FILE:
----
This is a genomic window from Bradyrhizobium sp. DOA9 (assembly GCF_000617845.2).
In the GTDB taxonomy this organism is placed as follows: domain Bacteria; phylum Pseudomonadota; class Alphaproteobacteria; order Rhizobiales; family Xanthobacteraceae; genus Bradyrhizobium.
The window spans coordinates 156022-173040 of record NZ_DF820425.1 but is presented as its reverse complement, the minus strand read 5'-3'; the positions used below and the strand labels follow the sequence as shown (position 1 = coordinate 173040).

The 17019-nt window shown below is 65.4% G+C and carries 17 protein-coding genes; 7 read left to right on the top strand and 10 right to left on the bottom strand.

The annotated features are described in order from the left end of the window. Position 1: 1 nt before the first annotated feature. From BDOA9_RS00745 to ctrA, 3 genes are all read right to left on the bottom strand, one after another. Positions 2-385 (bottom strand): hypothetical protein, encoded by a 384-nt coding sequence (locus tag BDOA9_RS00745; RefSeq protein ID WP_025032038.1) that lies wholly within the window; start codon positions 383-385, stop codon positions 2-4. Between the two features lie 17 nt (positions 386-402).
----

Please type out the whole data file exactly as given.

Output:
This is a genomic window from Bradyrhizobium sp. DOA9 (assembly GCF_000617845.2).
In the GTDB taxonomy this organism is placed as follows: domain Bacteria; phylum Pseudomonadota; class Alphaproteobacteria; order Rhizobiales; family Xanthobacteraceae; genus Bradyrhizobium.
The window spans coordinates 156022-173040 of record NZ_DF820425.1 but is presented as its reverse complement, the minus strand read 5'-3'; the positions used below and the strand labels follow the sequence as shown (position 1 = coordinate 173040).

The 17019-nt window shown below is 65.4% G+C and carries 17 protein-coding genes; 7 read left to right on the top strand and 10 right to left on the bottom strand.

The annotated features are described in order from the left end of the window. Position 1: 1 nt before the first annotated feature. From BDOA9_RS00745 to ctrA, 3 genes are all read right to left on the bottom strand, one after another. Positions 2-385 (bottom strand): hypothetical protein, encoded by a 384-nt coding sequence (locus tag BDOA9_RS00745; RefSeq protein ID WP_025032038.1) that lies wholly within the window; start codon positions 383-385, stop codon positions 2-4. Between the two features lie 17 nt (positions 386-402).